Jack D. Hunter's Blog

17 November 2007


I was catching a breath on the second floor porch this afternoon when a gaggle of homebound high-schoolers passed below, hooting and hollering and swinging their book packs and being kids in a gaudy-cool way. And, because I’m the kind of ruminating guy I am, my mind went back what seem to be three or four centuries to my own schoolboy days.

Especially my senior year in high school.

By then, I was pretty much into the Andy Hardy stuff, what with "Mayflower," my Model A roadster (black, with yellow wire-spoke wheels, purchase price $50), my saddle shoes (black and white or brown and white, depending on the sweater I was wearing), and my speculations about girls (color irrelevant, and how they might look without what they were wearing).

I was blessed (or was it cursed?) with an ability to get good grades without having to work too hard, and so I was the despair of Mr. Binning, the history teacher, Doc Cornog, the physics teacher, and Mr. Bullock, the math teacher — and all other faculty members who took their subjects seriously and (according to a conversation in the teachers’ rest room, overheard from below an open transom) resented the little Hunter smart-ass who would spend class time ogling the bumps in ambient blouses and drawing pictures of airplanes in the margin of his texts and still managing to get a freaking A or B-plus on tests.

I added salt to their wounds when I became an impresario on school time.

Many details elude me today, but others remain clear. Memory tells me it was after New Year's and in the final semester when the Drama Club began searching for a traditional play for the traditional Senior Show, traditionally staged in the traditional school auditorium on some traditionally rainy night in the spring. My best buds, Kim and Jimmy, and I had signed up for the Drama Club as an easy way to fatten our resumes in the class yearbook. One day the club, facing the need to choose a play for the annual senior-class production, was debating the merits of "Seven Keys to Baldpate" and "The Cat and the Canary," two potboiling mysteries that weren't very good when they first played Broadway in 1776 and had not improved a jot by 1939.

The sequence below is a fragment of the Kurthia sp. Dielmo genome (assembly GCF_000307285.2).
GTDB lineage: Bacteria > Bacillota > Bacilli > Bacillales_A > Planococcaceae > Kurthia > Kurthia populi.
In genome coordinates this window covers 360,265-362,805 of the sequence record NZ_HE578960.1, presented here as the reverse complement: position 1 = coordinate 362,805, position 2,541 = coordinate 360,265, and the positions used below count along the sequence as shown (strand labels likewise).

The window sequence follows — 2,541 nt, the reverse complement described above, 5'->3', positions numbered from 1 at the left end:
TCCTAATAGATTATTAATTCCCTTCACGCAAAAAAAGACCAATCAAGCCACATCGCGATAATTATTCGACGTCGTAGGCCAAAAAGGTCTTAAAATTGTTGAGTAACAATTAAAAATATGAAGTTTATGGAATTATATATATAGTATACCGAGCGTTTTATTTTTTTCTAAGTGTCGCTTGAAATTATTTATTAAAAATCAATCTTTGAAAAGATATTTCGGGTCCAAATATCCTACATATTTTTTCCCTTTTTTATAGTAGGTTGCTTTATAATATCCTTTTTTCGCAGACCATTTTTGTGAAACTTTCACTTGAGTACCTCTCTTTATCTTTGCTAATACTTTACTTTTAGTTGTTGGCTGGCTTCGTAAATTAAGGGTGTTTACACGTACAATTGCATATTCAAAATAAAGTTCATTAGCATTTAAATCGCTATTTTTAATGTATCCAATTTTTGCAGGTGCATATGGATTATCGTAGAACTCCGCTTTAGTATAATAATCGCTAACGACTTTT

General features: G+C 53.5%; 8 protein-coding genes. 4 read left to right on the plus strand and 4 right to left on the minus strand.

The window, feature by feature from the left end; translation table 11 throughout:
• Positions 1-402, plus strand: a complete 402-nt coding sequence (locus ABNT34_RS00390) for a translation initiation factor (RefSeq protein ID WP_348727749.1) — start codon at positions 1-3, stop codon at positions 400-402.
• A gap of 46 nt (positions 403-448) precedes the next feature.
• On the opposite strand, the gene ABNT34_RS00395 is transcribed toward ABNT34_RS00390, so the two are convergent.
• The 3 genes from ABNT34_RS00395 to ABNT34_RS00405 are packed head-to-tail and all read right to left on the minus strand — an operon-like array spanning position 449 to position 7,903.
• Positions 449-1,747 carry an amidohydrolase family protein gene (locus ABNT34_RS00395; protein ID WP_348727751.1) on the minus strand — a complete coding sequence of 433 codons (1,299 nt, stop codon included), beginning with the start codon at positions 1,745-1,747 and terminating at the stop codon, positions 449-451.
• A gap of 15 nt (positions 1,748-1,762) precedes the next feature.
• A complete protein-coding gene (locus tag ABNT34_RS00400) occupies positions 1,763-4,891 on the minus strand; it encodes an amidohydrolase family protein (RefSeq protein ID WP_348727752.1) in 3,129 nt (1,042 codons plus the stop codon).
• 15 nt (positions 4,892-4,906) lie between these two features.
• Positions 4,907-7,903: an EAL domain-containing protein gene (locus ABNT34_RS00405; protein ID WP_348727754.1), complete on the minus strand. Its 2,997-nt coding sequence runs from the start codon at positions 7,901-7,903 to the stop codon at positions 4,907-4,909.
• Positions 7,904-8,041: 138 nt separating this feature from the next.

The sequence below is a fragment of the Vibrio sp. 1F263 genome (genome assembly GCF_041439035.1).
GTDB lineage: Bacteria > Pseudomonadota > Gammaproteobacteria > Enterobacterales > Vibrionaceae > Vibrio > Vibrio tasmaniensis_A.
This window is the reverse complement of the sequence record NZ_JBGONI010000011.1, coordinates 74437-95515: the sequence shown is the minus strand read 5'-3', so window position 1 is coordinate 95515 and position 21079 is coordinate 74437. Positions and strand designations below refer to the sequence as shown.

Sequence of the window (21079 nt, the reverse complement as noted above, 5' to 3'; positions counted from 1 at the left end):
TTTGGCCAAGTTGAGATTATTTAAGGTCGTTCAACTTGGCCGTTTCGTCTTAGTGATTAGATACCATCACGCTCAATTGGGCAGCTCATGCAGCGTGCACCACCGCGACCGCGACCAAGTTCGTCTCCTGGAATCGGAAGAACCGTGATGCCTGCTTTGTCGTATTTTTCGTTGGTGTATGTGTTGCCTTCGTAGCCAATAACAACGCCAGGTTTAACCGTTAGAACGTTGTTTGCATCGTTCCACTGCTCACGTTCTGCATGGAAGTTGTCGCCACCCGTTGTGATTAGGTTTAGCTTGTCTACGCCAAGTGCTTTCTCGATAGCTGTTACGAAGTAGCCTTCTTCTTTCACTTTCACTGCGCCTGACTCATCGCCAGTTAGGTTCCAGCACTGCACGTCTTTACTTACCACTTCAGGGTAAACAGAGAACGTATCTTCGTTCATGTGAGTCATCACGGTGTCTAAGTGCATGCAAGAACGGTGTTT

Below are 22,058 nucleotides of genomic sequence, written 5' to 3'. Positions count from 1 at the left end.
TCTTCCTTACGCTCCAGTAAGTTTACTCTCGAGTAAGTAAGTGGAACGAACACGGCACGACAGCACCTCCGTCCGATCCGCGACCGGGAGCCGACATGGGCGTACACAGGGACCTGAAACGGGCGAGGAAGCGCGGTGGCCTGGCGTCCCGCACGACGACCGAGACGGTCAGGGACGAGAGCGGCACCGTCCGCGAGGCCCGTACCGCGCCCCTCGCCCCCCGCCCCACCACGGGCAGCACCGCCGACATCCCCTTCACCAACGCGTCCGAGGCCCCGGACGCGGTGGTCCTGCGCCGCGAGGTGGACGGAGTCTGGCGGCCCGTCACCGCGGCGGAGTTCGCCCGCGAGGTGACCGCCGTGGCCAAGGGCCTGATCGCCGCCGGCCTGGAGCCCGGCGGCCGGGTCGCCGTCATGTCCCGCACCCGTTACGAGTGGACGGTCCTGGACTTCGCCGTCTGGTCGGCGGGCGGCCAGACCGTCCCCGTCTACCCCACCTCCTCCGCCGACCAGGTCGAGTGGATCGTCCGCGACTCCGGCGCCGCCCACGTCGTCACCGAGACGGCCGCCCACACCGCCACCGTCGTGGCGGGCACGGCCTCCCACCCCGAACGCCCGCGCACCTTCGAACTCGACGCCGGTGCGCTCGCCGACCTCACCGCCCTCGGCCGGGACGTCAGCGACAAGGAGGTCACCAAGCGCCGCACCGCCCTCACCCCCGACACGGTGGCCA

In an irritable and totally spontaneous outburst, I said something like, "Come on, you guys. Let's do something different. Why don't we produce our own play? A musical, say."

The club president, a football and track jock who hated my guts because I didn't even like calisthenics, snapped back. "You mean we write a script, write the music, design the dancing, cast and produce the ******* thing, and actually charge an audience for suffering through it?"

I remember nodding somberly, making a face that permitted no further argument. "We charge the living crap out of them."

The president, his freckled face showing a gotcha sneer, sneered, "All right, hotshot, you got the job."

"Hey, hold on. This is a class thing — "

"And the class has appointed you to the job. Get it?"

Struggling to hide my gathering panic, I said, "Okay, Kim and Jim, we got work to do. Our stars will be born." My buds stared at me, utterly flabbergasted. "What the hell you mean, 'we'?"

Trying to look theatrical, I said, "Kim, you play trumpet. You get a pit orchestra together. Jim, you can jitterbug like a sumbish. You get a chorus line together. I’ll get one of Bud Hefflefinger’s guys to write down the notes and do the orchestra arrangement for the tunes the three of us compose. I'll also write the libretto, do the casting, and direct. And we got sixty days to get it all on the stage."

It wasn't until I was in the Ford and driving home that the full realization hit me. Me and my big mouth. How the hell was I going to pull this one off?

Miraculously, pull it off we did — The Hitchhiker, a three-act musical comedy along the lines of the Marx Brothers meet Flo Ziegfield and Mae West en route to the Ridley Park Malt Shop. We charged the crap out of the audience (mostly parents), got a nice review in the local press, and it didn't rain a drop that night. In fact, when the school administration saw how much it made when we charged the crap out of the parents, it recommended that "original student theatrical productions become a regular feature of the senior year agenda" — or some such bureaucratic argot.

After the show, aglow with the triumph and swelling with self-confidence, I strode up to a redhead whose beauty was second only to her cool aloofness, a trait that had thoroughly intimidated the student body’s male population — me especially — for nearly four years. I waved at the Ford, parked nearby. "Can I drive you home, or something?"

Standing tentatively by the right front fender, she asked, "I hear you call this car 'The Mayflower.' How come?"

My self-confidence wavering now, I took a breath, shut my eyes, and went for broke. "Because so many good little puritans have come across in it."

The night’s triumph was complete when she swung into the car and said, "So where are we going?"

Copyright © 2007 by Jack D. Hunter.  All rights reserved.  No part of this document may be reproduced, stored in a retrieval system, or transmitted by any means, electronic, mechanical, photocopying, recording, or otherwise, without written permission from the author.